The following Morningstar article reverses the usual rule of owning a percentage of bonds equaling your age
The professor seems to be saying that you benefit by avoiding early setbacks that could critically crush your seed money... instead you benefit in a dollar averaged way from setbacks. Not just from DCA current contributions, but the conversions of bonds to stocks (whose percent equals your age up to a point).
There are well known drawbacks to this approach, but they say a zillion simulations prove that you avoid the rare serious setbacks better this way, and on average situations still end up a tiny bit ahead. You lose money in (common) situations where you have enough anyway due to early conservation.
Well, you can get over 7% with junk bond funds like HYD, or 5% with muni junk like HYD. They have their swoons, but nothing like the recent biotech stock wreck. However, your criticism looks correct in that the article assumes a random market starting point, where we are at a tipsy stage for low interest bond values.
P.S. I have found the free annual credit report site just about unusable due to stricter identity check thresholds. They refer you to a mail in alternative, but with the most drastic credentials needing mailing in. I found a rarely mentioned toll free phone number though which can get the results sent to you (have to navigate their auto answer service carefully and repeatedly).
For two or three years, one of the three agencies "stalled" and said they
would mail me the results. I forget if I had to mail something in first.
Then, last year, it started behaving properly. Beats me.
Not exactly "reversing" the rule - what wasn't discussed much in the article is the *pre* retirement asset allocation and glide path.
Once *in* retirement, it makes a huge difference, especially if there's a down market right after retiring (and in particular, if one doesn't cut back on spending at that time).
The idea is that if you actually have a terminal asset allocation (i.e., long-run target of, say, 50% stocks and 50% bonds), when you start retirement, start *lower* than that allocation to stocks and build up towards it over time.
This is as opposed to either the oldest traditional rule of thumb (bonds by age) wherein one may start retirement with a slightly higher stock allocation and work down towards a lower allocation over time -- or one where one reaches that terminal allocation *at* retirement and just leaves it alone.
I'll repeat the biggest takeaway here: he's saying to start your retirement with *less* stocks, potentially a lot less and increase towards your target rather than starting your retirement with more stocks and decreasing towards that *same* target.
The benefit of this is that (a) you still have a stock allocation, so you're not walking away from all the long-term potential returns; and (b) you are much better insulated against the main cause of failures - stock pullbacks early in the retirement; Moreover, since you have all that insulation, in the event of the pullback, you can actually buy more stocks cheaper - thus helping you recover from that early pullback better than someone who's selling at the same time.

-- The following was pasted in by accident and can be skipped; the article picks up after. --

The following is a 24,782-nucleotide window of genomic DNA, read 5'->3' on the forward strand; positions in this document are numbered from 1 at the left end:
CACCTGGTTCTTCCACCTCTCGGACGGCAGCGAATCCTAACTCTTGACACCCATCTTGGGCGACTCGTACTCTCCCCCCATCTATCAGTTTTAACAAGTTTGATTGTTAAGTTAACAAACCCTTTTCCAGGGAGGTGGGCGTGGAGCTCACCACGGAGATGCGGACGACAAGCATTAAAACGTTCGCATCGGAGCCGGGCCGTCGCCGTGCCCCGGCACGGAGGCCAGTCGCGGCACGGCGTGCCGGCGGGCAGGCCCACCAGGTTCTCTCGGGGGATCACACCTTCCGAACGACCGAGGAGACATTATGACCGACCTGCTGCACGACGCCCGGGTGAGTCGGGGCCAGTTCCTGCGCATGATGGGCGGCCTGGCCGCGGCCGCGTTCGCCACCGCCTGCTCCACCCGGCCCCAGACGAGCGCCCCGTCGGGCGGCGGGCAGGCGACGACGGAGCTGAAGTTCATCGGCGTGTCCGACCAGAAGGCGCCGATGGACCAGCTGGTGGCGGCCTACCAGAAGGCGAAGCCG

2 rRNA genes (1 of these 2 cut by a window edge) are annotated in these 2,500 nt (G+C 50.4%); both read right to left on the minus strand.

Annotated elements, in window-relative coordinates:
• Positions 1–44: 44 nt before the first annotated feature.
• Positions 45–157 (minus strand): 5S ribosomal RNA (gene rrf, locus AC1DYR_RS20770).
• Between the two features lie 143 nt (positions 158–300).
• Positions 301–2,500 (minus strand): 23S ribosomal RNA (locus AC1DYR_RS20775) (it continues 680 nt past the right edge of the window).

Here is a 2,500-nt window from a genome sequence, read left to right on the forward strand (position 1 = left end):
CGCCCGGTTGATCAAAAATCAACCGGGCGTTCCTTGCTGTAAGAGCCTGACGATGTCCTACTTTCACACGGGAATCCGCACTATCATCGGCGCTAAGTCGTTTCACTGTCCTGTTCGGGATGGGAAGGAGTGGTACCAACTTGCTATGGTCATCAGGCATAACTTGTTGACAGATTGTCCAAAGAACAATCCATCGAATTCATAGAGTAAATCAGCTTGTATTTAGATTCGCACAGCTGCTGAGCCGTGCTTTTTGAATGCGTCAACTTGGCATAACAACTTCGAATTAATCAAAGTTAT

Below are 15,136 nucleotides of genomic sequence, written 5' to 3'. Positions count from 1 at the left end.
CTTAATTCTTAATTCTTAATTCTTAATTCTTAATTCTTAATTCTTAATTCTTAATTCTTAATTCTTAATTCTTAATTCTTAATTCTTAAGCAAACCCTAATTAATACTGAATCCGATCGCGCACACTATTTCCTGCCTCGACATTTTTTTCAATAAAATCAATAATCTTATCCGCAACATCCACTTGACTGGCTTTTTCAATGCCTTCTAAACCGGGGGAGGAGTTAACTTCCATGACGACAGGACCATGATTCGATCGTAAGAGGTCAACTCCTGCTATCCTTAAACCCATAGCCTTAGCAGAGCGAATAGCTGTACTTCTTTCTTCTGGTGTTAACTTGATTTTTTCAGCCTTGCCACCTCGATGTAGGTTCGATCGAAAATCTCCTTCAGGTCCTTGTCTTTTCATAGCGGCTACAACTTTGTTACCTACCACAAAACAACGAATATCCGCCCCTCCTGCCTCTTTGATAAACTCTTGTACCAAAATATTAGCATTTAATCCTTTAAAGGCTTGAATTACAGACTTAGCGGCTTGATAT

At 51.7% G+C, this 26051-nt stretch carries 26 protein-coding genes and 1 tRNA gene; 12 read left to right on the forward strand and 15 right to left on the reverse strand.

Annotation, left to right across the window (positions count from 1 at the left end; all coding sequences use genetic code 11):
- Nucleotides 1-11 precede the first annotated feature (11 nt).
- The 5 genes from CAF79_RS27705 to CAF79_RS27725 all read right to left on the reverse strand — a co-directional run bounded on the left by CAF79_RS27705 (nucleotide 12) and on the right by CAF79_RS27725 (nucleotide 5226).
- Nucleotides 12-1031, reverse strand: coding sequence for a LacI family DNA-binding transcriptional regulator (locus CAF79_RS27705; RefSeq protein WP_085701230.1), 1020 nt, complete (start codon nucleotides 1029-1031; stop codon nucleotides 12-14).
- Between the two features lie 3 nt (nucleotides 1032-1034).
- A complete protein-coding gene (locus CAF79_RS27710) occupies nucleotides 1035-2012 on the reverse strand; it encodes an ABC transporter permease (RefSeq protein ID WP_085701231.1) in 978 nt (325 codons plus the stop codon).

If the market doesn't have ups and downs - if it just goes steadily up - this method does worse than the older ideas. If the market has great years early on but crappy years later on, this method *also* may do worse. But if the market does badly early and well later -- this method does great.
Think of four possible sequences of returns:
Nothing saves you in bad->bad (except, maybe a pension with inflation adjustments - like Social Security!)
Traditional glide paths do fine in good->good and good->bad, but may fail in bad->good
This method does *ok* in good->good and in good->bad. But provides much better protection in bad->good.
As I said, though, it doesn't much discuss the *pre* retirement glide path.
If your "terminal" allocation is going to be, say, 50% stock and 50% bonds and you are going to use an upward sloping glide path starting at retirement at, say, 65, then at 65 you might want to have only 25% in stocks and 75% in bonds, increasing your stock allocation by 1%/yr during the course of the retirement.
That would mean, however, *decreasing* your stock allocation from, say, the time you're 30 - where you may have 90% down to that 25% when you're 65 by decreasing your stock allocation by about 2%/year during your working years.
So the long-term glide path is down down down down down down up up up.
The article doesn't address the costs of that downward sloping period - if you downward slope to half the allocation you'd have otherwise gone down to, you may lose out on a lot of potential returns during your working years.
It's fascinating research and Kitces and Pfau are really doing some great work from which we can all benefit - but it's not clear that it's a complete solution, at least not just yet.
[reminder - I'm just making up numbers above for illustration purposes!]